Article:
Wednesday, October 26, 2011

43 Bright and Beautiful Jack O Lanterns

This Halloween it's time to create the greatest Jack O Lantern that has ever graced the front porch. Startle trick-or-treaters, make neighbors jealous, and munch candy while admiring the flickering flame in the perfectly carved pumpkin.

(Images via indypostedchrocodilesthegriplennyvasbinder)
Some of the best pumpkins are more sculpture than anything else. With extreme depth and no space for the typical candle, they are truly works of art.

(Images via trendhunter, digitalbusstop)

Many people regret eating too much candy on Halloween, and it's nice to know that Jack O Lanterns sometimes share that pain. While a bit crude, there's a great three dimensional quality to this kind of pumpkin carving.

(Images via picchore, picasaweb, mentalfloss)

Compelling (and terrifying) film characters are great pumpkin fodder. While it's not easy to carve a wonderfully realistic predator recreation, a martian is perfectly doable.

(Images via guidespot, geektonic, blissmassacre, digitalbusstop, royaltutorial, thehitman)

These Jack O Lantern examples may not be mind-blowing, but they'd still outshine nearly every pumpkin in the neighborhood. Spend a little more time this year and show some true creativity.

(Images via underneaththejunipertree, surfwithberserk, gypsyredtint, ebaumsworld)

Anthropomorphized pumpkins are delightfully comedic. It's especially strange to see pumpkins with realistic teeth grinning with creepy stares and stem noses, but it adds a great contrasting quality to the typical Jack O Lantern's glowing face.

(Images via coolpicturegalleryindypostedindypostedlennyvasbinderlennyvasbindernerdnirvanaizismile)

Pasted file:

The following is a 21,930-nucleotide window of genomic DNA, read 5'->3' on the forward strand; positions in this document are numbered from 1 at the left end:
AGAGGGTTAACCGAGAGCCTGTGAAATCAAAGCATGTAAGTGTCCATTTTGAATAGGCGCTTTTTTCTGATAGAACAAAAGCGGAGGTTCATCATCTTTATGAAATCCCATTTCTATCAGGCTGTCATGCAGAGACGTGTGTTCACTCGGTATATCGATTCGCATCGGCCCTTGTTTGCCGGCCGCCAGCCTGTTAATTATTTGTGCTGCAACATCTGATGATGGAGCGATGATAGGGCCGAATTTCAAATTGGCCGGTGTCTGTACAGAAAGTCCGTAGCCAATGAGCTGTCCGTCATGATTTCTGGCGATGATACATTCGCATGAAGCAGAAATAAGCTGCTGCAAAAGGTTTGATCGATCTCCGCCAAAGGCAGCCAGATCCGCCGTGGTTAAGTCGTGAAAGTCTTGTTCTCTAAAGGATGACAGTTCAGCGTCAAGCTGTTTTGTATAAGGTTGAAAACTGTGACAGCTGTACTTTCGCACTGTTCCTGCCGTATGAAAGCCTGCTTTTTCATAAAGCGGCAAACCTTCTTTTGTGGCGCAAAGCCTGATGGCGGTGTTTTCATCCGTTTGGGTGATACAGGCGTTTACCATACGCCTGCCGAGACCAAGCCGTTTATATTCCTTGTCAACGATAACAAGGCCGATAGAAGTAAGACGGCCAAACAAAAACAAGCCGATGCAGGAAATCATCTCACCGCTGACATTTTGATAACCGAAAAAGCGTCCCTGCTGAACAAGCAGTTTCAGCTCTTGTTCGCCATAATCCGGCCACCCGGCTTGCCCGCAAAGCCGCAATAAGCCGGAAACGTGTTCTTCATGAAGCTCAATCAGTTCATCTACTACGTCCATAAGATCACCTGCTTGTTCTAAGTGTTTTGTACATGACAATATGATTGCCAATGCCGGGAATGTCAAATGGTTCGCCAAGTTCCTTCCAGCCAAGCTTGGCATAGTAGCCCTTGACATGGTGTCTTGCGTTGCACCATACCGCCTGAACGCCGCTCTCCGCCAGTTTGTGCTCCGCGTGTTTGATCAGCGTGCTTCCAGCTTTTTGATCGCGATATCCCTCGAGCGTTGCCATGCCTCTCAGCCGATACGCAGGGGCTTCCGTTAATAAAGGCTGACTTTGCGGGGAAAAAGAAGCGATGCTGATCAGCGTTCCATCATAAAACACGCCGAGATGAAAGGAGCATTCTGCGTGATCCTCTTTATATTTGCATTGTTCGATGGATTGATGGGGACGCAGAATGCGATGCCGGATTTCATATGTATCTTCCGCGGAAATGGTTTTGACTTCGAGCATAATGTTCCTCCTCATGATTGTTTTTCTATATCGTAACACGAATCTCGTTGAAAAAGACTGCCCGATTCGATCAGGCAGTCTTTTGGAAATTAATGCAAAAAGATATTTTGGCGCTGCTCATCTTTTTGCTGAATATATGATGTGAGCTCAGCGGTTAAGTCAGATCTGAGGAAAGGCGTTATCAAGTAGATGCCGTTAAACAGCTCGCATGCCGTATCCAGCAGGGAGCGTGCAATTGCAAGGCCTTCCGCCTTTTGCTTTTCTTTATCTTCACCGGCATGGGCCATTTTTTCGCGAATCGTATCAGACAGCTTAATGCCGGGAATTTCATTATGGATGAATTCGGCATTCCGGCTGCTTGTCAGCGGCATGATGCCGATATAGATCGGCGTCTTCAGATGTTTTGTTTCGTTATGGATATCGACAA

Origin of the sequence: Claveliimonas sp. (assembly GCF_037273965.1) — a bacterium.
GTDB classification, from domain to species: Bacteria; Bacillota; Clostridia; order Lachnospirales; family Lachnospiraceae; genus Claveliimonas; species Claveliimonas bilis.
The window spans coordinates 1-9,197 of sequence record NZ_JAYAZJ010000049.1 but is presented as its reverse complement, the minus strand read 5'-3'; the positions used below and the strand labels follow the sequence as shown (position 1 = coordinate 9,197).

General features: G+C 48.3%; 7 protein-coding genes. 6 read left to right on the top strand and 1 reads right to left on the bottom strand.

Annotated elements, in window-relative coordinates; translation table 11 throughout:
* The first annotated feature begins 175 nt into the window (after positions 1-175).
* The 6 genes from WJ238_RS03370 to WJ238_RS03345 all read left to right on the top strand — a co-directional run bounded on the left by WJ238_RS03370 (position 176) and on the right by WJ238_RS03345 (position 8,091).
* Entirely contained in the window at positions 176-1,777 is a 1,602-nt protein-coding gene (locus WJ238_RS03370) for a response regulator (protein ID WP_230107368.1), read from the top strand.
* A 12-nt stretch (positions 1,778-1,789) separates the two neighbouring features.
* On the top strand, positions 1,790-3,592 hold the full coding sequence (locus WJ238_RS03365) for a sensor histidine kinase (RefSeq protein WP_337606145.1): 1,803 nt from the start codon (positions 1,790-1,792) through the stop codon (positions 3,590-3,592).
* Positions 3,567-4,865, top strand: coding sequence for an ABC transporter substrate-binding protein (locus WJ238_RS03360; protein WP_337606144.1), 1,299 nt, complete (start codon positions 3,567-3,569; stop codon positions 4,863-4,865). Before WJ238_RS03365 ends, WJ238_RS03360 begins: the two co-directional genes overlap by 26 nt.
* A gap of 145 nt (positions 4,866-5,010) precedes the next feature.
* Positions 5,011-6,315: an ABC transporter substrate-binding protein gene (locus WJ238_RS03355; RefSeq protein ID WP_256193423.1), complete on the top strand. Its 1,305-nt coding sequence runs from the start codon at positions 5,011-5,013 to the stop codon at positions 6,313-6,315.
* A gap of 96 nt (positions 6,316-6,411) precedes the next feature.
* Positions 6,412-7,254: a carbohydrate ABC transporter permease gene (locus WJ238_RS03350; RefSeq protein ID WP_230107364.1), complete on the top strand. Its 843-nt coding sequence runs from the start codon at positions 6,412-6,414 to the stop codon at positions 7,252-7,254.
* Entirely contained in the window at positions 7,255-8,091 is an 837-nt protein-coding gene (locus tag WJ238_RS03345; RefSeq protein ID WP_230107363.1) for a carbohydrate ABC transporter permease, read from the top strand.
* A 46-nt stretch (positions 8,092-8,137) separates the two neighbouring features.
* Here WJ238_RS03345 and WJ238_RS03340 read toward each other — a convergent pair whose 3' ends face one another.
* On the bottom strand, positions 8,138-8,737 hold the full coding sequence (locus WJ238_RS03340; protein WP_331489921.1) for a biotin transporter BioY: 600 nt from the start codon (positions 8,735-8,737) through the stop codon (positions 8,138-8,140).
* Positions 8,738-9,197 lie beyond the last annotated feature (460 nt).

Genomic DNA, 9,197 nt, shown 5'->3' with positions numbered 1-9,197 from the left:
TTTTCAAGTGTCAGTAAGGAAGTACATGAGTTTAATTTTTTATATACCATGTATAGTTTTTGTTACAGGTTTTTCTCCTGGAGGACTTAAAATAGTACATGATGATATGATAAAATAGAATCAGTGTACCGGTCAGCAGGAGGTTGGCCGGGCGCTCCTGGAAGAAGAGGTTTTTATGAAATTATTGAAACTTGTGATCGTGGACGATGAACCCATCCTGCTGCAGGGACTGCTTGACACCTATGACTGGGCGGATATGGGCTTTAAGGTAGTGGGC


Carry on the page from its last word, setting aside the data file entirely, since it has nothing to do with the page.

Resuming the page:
The realism attainable with such an odd medium as a pumpkin is shocking and impressive. Incredible detail, fantastic expression, and creative execution combine to form exhibit-worthy creations.

(Images via indescribableme, mindlessmirth, westseattleblog, menupagesypcommando)

Yes, pumpkins are cannibals. This is why it's always important to keep smaller pumpkins well away from the voracious, larger pumpkins.

(Images via babble, extremehalloween, lifehacker, completenewenglandholidash)

Some Halloween fanatics would argue that a Justin Bieber Jack O Lantern is one of the scariest on the block, but it's doubtful that this would stop someone from placing it next to their front door.

(Images via intricateart, ashleigh-animation, favim, gravewithaview, jasonmarkjones)

Tim Burton is the godfather of Halloween in his own way, and a multitude of pumpkins have been carved to honor his contribution to spooky culture.

(Images via outta-this-world, documentingreality)

Any manipulated material is inevitably used by Star Wars fans to pay homage to their favorite film series. As always, the fans bring an incredible amount of detail to the difficult task of forging a pumpkin into something epic.

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Tuesday, October 25, 2011

Earth Officially Home To 7 Billion Humans

New submitter arcite writes "It's official: planet Earth is now home to over seven billion ugly-bags-of-mostly-water (otherwise known as humans). We're adding ten thousand new humans every hour, or one billion every nine years. Head over to 7 Billion Actions (put together by the UN with the help of SAP) and check out the population map data. Short of adopting a strict diet of Soylent Green, what viable solutions will enable us to survive on this increasingly crowded pale blue dot? What will the role of technology be in supporting this many people?"

Read more of this story 

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Monday, October 17, 2011

Epic Star Wars snark tee: "Show us on the trilogy where George hurt you"

Another find from New York Comic-Con: this epic Star Wars snark tee from Joel Watson, creator of Hijinks Ensue, a most excellent webcomic.

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Bookbinding in the Digital Age: an interview with Michael Greer

Michael Greer is a Bookbinder. I interviewed him to find out more about his unusual profession and his recent creation, the binary Genesis.

Avi Solomon

Could you tell us a bit about yourself?

Michael Greer